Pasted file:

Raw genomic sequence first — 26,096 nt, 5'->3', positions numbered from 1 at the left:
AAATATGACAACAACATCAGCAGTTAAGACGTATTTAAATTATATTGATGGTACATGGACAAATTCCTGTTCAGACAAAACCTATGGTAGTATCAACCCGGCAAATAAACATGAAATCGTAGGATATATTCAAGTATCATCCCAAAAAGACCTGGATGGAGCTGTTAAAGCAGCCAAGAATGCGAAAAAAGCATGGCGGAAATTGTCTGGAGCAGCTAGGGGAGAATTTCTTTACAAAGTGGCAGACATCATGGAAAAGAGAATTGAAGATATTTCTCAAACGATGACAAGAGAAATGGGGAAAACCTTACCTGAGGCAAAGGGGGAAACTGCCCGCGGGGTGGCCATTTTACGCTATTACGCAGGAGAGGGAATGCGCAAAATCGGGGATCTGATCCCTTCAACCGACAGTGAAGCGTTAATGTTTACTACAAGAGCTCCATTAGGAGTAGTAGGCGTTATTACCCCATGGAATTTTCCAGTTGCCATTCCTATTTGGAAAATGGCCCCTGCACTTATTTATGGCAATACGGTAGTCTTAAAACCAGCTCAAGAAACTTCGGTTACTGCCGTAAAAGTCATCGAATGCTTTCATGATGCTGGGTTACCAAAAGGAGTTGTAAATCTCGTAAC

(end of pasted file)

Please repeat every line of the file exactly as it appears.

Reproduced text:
Raw genomic sequence first — 26,096 nt, 5'->3', positions numbered from 1 at the left:
AAATATGACAACAACATCAGCAGTTAAGACGTATTTAAATTATATTGATGGTACATGGACAAATTCCTGTTCAGACAAAACCTATGGTAGTATCAACCCGGCAAATAAACATGAAATCGTAGGATATATTCAAGTATCATCCCAAAAAGACCTGGATGGAGCTGTTAAAGCAGCCAAGAATGCGAAAAAAGCATGGCGGAAATTGTCTGGAGCAGCTAGGGGAGAATTTCTTTACAAAGTGGCAGACATCATGGAAAAGAGAATTGAAGATATTTCTCAAACGATGACAAGAGAAATGGGGAAAACCTTACCTGAGGCAAAGGGGGAAACTGCCCGCGGGGTGGCCATTTTACGCTATTACGCAGGAGAGGGAATGCGCAAAATCGGGGATCTGATCCCTTCAACCGACAGTGAAGCGTTAATGTTTACTACAAGAGCTCCATTAGGAGTAGTAGGCGTTATTACCCCATGGAATTTTCCAGTTGCCATTCCTATTTGGAAAATGGCCCCTGCACTTATTTATGGCAATACGGTAGTCTTAAAACCAGCTCAAGAAACTTCGGTTACTGCCGTAAAAGTCATCGAATGCTTTCATGATGCTGGGTTACCAAAAGGAGTTGTAAATCTCGTAAC